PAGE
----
Israeli health workers vaccinated with the Pfizer shot were still showing very high levels of antibodies six months after their shots, the Kan public broadcaster reported Tuesday.
The report, based on serological studies conducted by Israel’s four health maintenance organizations on health care workers, who were the first Israelis to get the shots in December, found that most had antibody levels above 700. The report said a level of 150 was needed to be considered protected.
One of the health organizations also conducted a second serological study in care homes, and found that even elderly, immunocompromised patients on ventilators who were vaccinated were showing high antibody levels.
Meanwhile, a third study from Sheba Medical Center in Tel Hashomer found that vaccinated individuals who test positive for COVID-19 are less contagious than their unvaccinated counterparts.
According to the study of 9,650 workers at Sheba — conducted in conjunction with Harvard University over a period of several months — those who have received at least one dose of the COVID vaccine, and then test positive, pass the disease on to fewer people in their surroundings.
The reports come as Israel has begun debating the need for a third booster shot amid a spike in cases and signs that the vaccine was slightly less effective against the Delta variant of the coronavirus.
Top ministers met with senior health officials on Tuesday as Israel mulled the return of some restrictions aimed at curbing a recent resurgence of COVID-19 cases.
The meeting came as the number of active coronavirus cases climbed to 3,102, the highest tally since April 14, with 503 new infections Monday and another 262 infections from midnight to early evening Tuesday.
While the number of deaths and hospitalizations has remained relatively low, the figure has begun to climb. The 38 people in serious condition is the highest total since late May.
Health Ministry figures showed that the average daily caseload over the last seven days is 322, compared to a seven-day average of just 205 a week ago.
The resurgence of the virus has become a major issue for Prime Minister Naftali Bennett’s new government, coming less than two months after the numbers of cases had dwindled, allowing Israel to lift most restrictions and reopen public life.
Health Minister Nitzan Horowitz said Tuesday during a conference at Ben-Gurion University in Beersheba that Israel was trying to battle the virus while avoiding “panic” and keeping restrictions to a minimum to enable the continuation of near-normal life.
The comments came after the Health Ministry released data on Monday showing that the Pfizer-BioNTech COVID vaccine appears to largely prevent hospitalization and serious cases, but is significantly less effective against preventing the spread of the Delta variant of the coronavirus.
According to the ministry, the Pfizer vaccine’s effectiveness in preventing symptomatic COVID-19 has dropped by some 30 percent to 64%, given the spread of the Delta variant. The data shows that during May, when the strain was less prevalent, the vaccine was 94.3% effective.
The Delta variant, which is believed to be twice as contagious as the original strain of COVID-19, is thought to be responsible for 90% of new cases in Israel over the past two weeks.
The data, however, also shows that the vaccine is still highly effective against preventing serious symptoms and hospitalization. During May, that figure stood at 98.2%, and during June, it was 93%.
Amid the rise in COVID cases across the country, Bennett along with Horowitz instructed the Health Ministry on Monday to promote two medical studies on the need for a third vaccine shot against the coronavirus, which they said will provide decision-makers with “vital information.”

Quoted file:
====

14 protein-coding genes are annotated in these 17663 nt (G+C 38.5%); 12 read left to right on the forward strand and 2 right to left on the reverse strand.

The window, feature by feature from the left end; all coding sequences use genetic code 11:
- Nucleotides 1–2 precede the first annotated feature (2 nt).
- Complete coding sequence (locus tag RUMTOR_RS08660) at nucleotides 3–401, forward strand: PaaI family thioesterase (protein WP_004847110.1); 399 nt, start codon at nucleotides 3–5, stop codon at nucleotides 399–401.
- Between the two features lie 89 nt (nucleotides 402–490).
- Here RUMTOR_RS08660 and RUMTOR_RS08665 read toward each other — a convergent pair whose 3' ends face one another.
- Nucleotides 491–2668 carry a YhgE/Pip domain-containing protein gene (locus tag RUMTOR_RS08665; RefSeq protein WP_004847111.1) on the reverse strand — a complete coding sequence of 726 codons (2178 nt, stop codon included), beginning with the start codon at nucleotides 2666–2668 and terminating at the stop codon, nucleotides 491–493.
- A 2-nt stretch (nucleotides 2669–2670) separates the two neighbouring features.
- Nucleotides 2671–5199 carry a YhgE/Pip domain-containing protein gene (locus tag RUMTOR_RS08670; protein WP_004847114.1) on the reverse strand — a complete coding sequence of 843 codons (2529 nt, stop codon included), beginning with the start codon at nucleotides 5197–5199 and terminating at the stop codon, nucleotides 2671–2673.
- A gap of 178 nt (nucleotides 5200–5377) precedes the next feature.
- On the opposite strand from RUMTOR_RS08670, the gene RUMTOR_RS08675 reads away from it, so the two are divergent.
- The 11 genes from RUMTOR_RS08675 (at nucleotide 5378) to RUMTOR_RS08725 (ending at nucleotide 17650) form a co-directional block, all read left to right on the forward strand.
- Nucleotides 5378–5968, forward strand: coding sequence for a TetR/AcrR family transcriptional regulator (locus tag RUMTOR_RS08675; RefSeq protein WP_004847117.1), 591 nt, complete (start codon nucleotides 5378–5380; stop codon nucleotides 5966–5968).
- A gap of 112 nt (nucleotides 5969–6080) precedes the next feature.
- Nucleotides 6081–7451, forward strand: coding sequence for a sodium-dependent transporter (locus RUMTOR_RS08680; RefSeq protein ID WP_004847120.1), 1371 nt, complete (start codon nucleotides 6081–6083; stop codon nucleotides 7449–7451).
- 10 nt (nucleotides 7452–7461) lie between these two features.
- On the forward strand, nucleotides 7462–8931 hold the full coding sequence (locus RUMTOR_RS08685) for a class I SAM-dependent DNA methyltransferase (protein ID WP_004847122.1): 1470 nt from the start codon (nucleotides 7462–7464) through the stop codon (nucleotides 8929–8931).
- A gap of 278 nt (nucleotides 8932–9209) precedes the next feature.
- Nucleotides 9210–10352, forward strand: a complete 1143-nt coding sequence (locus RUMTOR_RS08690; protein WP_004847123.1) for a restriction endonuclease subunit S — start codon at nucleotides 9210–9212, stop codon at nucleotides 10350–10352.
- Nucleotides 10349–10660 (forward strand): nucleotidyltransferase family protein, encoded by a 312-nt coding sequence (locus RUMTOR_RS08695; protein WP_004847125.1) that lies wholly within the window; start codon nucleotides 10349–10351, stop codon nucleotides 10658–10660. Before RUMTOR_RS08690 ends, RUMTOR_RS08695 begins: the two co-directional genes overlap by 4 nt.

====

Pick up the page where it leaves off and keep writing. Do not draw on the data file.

The Prime Minister’s Office said that the studies, which will be overseen by the head of public health services in the Health Ministry, Dr. Sharon Alroy-Preis, will “evaluate the efficacy of the vaccine and the rate at which it wears off over time.”
One study will examine the effectiveness of the vaccine over time in various age groups and in various states of health. The other will examine cellular immunity (an immune response not involving antibodies) over time.
On Sunday, it was reported that the Health Ministry will recommend immunocompromised Israelis take a third dose of the Pfizer-BioNTech vaccine, even though the pharmaceutical company has not yet sanctioned the booster shot.
Health officials are concerned by data that shows immunocompromised people develop an insufficient antibody response from the two-shot vaccine to shield them from the virus. Immunocompromised individuals include organ transplant recipients and cancer patients.
On Monday, however, the Health Ministry clarified that “there is no recommendation or decision at this stage to vaccinate the general public in Israel with a third dose.”
Warning of the dangers posed by the Delta variant, opposition leader Benjamin Netanyahu last week urged Bennett and Horowitz to start giving Israelis a third coronavirus vaccine dose in August, despite Pfizer tests on the third shot having not yet been completed.
Netanyahu said in a video released on his social media channels that “from conversations I’ve had with some of the best experts in the world, I believe the third vaccine [dose] should be given to the over-50 population starting in August, in order to finish the task by the end of September.”
He said that no one currently knows when a drop in immunity will leave the population susceptible to infection once again.
“The price of being late… could be deadly and cost many lives,” he said.
Israel purchased millions of vaccines from Pfizer and was among the first countries to receive them late last year. Despite having millions of unused doses, it inked a deal in April under Netanyahu for 18 million more doses, in case they were needed for booster shots. Those doses have yet to arrive.